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Glasgow University awarded grant for research using Oxford Instruments tools

The systems will be used in the fabrication of high performance electronic and optical devices including LEDs and lasers

The University of Glasgow has been awarded a £3 million share of £85 million new government funding for equipment to support pioneering research to improve the efficiency of electronic and optical components.

This research includes developing advanced processes on multiple commercial micro- and nano-fabrication tools manufactured in the UK by Oxford Instruments Plasma Technology that can be transferred directly into companies for production.

Announced by UK Minister for Universities and Science David Willetts at an event this week in London, the award from the Engineering and Physical Sciences Research Council (EPSRC) will support work undertaken by researchers from the University of Glasgow’s College of Science and Engineering in collaboration with Oxford Instruments Plasma Technology, the National Physical Laboratory, the National Microelectronics Institute and Gas Sensing Solutions.

The funding will allow the University to purchase new equipment including several Oxford Instruments Plasma Technology’s tools to etch semiconductor materials and deposit electrically insulating layers, techniques used to fabricate high performance electronic and optical devices including transistors, LEDs and lasers.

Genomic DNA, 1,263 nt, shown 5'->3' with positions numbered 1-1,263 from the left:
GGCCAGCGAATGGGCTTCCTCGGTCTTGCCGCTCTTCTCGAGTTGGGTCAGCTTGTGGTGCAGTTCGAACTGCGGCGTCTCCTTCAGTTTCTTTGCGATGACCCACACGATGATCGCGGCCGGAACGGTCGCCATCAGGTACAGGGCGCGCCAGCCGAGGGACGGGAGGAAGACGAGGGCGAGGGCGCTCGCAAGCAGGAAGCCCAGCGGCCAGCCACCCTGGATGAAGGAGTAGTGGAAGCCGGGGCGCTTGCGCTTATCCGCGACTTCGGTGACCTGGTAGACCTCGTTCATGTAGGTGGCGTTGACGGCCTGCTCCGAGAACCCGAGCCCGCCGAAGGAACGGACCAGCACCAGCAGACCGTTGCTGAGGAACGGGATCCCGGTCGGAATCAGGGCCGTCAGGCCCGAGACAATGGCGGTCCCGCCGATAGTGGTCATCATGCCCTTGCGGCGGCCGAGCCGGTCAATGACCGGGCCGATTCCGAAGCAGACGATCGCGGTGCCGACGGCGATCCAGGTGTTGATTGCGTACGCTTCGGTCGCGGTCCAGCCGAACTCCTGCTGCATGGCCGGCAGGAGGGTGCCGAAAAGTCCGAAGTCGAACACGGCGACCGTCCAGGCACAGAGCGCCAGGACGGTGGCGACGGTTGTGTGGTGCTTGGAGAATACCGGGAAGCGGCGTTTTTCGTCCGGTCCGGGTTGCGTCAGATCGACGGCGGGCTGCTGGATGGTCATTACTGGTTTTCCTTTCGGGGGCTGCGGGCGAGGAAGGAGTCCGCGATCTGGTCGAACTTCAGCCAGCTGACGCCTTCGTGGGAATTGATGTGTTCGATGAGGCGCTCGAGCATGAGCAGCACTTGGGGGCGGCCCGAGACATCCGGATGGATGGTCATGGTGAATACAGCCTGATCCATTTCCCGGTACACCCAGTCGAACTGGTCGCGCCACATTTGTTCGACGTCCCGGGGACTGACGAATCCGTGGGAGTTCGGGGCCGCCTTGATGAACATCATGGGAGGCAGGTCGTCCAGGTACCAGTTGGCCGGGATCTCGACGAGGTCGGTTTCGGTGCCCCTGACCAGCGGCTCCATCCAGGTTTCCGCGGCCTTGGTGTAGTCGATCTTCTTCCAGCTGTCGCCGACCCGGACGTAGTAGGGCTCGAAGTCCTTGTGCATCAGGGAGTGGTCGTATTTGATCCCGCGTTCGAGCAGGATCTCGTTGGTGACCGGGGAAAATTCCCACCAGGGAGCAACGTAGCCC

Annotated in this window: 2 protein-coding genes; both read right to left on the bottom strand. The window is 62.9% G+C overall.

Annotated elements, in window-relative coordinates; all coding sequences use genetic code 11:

The equipment will support a range of new research projects including:

The development of more efficient power electronics, which could improve the lifespan of batteries in many consumer electronic devices as well as reduce their carbon footprint

 Improving the efficiency and durability of solar collection technology, creating a dramatic reduction in the cost of large-scale exploitation of solar energy

The development of a ‘superspectral’ imaging camera which will integrate visible, infrared and mid-infrared imaging sensors on a single chip for the first time, with applications for security and medical sensing technology

Douglas Paul, Director of the University’s James Watt Nanofabrication Centre, who led the funding bid, says, “Glasgow has a long history of successful exploitation of research which goes all the way back to James Watt’s invention and commercialisation of the condenser for the steam engine, and this award will help us continue that proud tradition. We’re pleased that the EPSRC accepted our funding bid and we’re looking forward to helping support the UK’s efforts to become a more energy-efficient nation.”

Minister for Universities and Science David Willetts adds. "For Britain to get ahead in the global race we have to back emerging technologies and ensure our universities have the latest equipment. This capital investment will help scientists make new discoveries and take their research through to commercial success. It will drive growth and support the Government’s industrial strategy."

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